⭐️ The simple framework I’m using to make progress towards my goals
So this will either be the most obvious thing you’ve read in a while or it’ll change your life.
I’m honestly not sure.
It feels like a profound realization and had a huge impact on me. But at the same time it’s so obvious and simple.
You’ve been warned. Let’s dive in.
What I want to talk about today is the the biggest problem I’ve encountered since I started working for myself.
It’s this: No one tells you what to do.
There’s no guidemap you can use, just infinitely many options.
This makes it unbelievably hard to stay focused.
So my approach has been to study what people a few steps ahead of me are doing and did when they were in my situation.
I then noticed that there is an extremely common pattern. Almost everyone is doing some variation of the exact same thing.
There just isn’t a good name for it and no one is teaching it.
Maybe because it’s so obvious. Maybe not. I’m not sure.
Anyway, I’ll do my best to describe the method in general terms.
You start with a goal. Grow a project to $10k MRR, add 5000 subscribers to your email list, loose 20 pounds, whatever.
To make progress towards your goal, you go through three phases:
The ideation phase is straight-forward:
- You start by writing down all the ideas of how you could make progress.
- You rank the ideas in some way and filter out the bad ones.
Next you move on to the exploration phase:
- You pick one idea and setup an experiment to test it.
- You look at the result of the experiment. If it was a success, you move on to the exploitation phase. If it wasn’t, you pick the next idea from your list and repeat the process until you find one that works.
Finally, during the exploitation phase you simply do whatever you did in your experiment over and over again until it stops working.
Typically, you want to keep exploring new ideas while simoultaneously exploiting the ones you know to be working. This way you avoid falling into a hole with no tangible progress.
Yes, I do realize that this is, in a sense, simply the real-world version of the scientific process.
But even though I spent the past decade in academia it never occurred to me that I could use it to make systematic progress towards real-world goals.
I often used parts of the process.
I wrote down ideas, ranked them, and occasionally did run experiments.
But I was never really doing it systematically. I switched rather randomly between ideation and experimentation. I never clearly defined when I would consider an experiment a success or failure and when I will stop pursuing an idea.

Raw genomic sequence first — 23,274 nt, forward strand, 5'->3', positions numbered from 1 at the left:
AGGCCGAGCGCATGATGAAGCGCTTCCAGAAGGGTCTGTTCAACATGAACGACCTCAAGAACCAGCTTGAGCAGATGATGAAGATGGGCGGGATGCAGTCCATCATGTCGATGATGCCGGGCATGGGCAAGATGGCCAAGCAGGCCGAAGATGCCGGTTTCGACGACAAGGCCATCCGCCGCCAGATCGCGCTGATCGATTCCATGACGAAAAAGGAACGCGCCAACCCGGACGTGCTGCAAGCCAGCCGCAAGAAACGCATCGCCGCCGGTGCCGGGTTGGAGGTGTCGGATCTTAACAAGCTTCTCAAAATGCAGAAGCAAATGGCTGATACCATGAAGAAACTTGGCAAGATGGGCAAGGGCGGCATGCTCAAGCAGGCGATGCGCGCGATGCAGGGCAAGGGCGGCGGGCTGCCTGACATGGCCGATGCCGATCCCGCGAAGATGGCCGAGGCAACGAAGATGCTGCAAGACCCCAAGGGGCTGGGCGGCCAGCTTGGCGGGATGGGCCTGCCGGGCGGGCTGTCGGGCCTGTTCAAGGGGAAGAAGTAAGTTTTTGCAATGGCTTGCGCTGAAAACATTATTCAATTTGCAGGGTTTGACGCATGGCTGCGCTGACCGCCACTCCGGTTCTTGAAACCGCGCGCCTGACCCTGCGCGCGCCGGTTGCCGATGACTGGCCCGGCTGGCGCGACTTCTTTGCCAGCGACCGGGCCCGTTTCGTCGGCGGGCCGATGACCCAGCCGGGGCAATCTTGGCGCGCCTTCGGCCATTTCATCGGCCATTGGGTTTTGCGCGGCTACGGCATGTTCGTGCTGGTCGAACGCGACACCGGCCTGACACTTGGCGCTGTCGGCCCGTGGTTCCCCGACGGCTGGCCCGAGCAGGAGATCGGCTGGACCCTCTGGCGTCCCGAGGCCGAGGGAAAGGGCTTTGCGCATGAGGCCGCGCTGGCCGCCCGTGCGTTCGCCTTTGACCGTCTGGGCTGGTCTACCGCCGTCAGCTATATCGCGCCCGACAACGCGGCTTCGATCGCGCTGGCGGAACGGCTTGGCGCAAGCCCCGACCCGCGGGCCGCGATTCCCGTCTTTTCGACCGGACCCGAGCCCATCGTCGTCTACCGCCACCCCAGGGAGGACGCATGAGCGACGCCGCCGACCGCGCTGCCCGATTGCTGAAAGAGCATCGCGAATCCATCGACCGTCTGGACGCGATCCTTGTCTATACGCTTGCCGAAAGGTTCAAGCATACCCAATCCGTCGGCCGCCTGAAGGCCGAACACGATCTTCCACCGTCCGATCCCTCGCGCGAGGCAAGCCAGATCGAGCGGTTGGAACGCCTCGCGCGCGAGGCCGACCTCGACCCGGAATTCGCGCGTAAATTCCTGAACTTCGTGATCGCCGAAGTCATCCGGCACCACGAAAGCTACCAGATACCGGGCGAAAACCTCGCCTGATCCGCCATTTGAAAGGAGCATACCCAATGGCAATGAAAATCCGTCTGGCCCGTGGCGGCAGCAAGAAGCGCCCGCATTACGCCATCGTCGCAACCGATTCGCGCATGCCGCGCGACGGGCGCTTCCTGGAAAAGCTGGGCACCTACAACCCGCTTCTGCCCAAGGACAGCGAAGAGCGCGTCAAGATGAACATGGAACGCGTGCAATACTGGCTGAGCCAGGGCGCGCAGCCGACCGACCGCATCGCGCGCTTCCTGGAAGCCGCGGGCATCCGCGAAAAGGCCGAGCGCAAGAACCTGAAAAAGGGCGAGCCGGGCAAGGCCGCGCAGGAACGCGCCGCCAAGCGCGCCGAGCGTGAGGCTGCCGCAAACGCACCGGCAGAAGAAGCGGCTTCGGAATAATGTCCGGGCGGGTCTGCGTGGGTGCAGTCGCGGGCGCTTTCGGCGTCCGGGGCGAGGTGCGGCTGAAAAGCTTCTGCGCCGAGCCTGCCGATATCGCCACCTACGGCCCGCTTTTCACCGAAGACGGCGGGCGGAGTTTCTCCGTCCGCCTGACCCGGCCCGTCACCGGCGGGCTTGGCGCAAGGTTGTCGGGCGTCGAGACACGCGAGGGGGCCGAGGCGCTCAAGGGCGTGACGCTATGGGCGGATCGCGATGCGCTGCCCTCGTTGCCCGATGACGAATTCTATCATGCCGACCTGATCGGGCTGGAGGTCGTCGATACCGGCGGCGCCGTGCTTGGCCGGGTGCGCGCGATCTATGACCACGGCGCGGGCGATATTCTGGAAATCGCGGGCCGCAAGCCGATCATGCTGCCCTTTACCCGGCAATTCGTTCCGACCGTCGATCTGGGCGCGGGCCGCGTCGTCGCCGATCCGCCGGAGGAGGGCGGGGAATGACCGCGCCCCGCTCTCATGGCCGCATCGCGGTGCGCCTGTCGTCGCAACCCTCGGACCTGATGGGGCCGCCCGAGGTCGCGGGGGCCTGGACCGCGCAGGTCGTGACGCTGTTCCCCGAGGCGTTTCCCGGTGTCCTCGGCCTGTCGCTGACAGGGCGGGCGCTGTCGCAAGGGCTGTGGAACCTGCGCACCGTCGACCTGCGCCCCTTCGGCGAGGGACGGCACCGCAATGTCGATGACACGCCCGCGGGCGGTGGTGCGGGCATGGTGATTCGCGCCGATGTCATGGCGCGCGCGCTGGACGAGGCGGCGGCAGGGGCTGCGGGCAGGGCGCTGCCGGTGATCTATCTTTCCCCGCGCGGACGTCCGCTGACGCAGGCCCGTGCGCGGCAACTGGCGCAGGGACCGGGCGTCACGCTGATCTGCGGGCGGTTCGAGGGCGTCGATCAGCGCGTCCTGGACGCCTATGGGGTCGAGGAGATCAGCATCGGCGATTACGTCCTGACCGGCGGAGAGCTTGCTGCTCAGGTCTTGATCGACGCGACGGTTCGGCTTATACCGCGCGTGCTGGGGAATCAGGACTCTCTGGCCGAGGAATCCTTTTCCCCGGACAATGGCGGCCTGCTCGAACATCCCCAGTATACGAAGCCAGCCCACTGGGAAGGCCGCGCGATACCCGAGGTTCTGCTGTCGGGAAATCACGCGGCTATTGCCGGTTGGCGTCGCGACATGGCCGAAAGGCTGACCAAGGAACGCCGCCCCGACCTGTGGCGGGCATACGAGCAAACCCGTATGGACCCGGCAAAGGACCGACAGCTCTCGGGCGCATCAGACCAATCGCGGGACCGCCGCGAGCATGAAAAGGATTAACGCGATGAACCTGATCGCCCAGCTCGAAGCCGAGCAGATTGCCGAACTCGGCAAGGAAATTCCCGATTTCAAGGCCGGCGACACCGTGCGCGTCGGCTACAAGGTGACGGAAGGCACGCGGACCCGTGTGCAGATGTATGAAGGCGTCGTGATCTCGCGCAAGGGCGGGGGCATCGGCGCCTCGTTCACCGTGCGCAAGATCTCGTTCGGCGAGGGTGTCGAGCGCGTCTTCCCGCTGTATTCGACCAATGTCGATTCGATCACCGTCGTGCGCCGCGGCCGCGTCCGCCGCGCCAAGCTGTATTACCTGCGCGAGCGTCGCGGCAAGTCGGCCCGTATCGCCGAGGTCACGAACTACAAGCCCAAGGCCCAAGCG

Then I started the first experiments. I booked my first podcast ad, submitted my first Reddit ad, and started setting up cross-promotions.
The results were… mixed. None of them was a complete failure, none were obvious huge successes.
So instead of doing the next round of experiments, I lost focus and stopped experimenting.
What I should have done is commit to testing the top 5 channels on my list no matter what. A good criterion for testing them would’ve been, for example if I’m able to add new subscribers at $3/subscriber, taking into account that I’m dollarizing my own time at, say, $50/hour.
If none of the top 5 channels worked, I should declare the project dead and move on to the next.
This is not rocket science. You just gotta do it.
I also failed to move on to the exploitation phase even when some experiments were very obviously successful.
For example, at the start of the year I decided to actively bring more luck into my life. And Twitter is an amazing tool to do just that.
My follower count doubled and my DMs were suddenly full of people I had only dreamed of connecting with a few months ago.
But did I start exploiting the format and crank out one thread after another?
Nope. I just stopped.
Dumb, I know.
Now that I layed out the process of what I should be doing this is perfectly obvious.
But at the time it wasn’t.
Like I said, no one hands you a map when you start working for yourself.
Now I feel like I finally found one and I’ll keep using it to make further progress.
Obviously, there are quite a few details missing so far.
How do you come up with good ideas you can test? How do you rank them? How do you set up effective experiments? How do you best divide your time between the exploration of new ideas and the exploitation of winning ones?
I’m still testing different answers to these question and will keep sharing everthing I learn along the way.